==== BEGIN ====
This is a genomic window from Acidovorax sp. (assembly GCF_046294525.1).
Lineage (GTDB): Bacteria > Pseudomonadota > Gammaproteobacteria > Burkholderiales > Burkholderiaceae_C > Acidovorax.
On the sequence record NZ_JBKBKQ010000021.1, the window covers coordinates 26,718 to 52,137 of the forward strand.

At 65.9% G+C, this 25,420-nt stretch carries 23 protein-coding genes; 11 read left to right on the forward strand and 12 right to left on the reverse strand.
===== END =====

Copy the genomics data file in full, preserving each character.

This is a genomic window from Acidovorax sp. (assembly GCF_046294525.1).
Lineage (GTDB): Bacteria > Pseudomonadota > Gammaproteobacteria > Burkholderiales > Burkholderiaceae_C > Acidovorax.
On the sequence record NZ_JBKBKQ010000021.1, the window covers coordinates 26,718 to 52,137 of the forward strand.

At 65.9% G+C, this 25,420-nt stretch carries 23 protein-coding genes; 11 read left to right on the forward strand and 12 right to left on the reverse strand.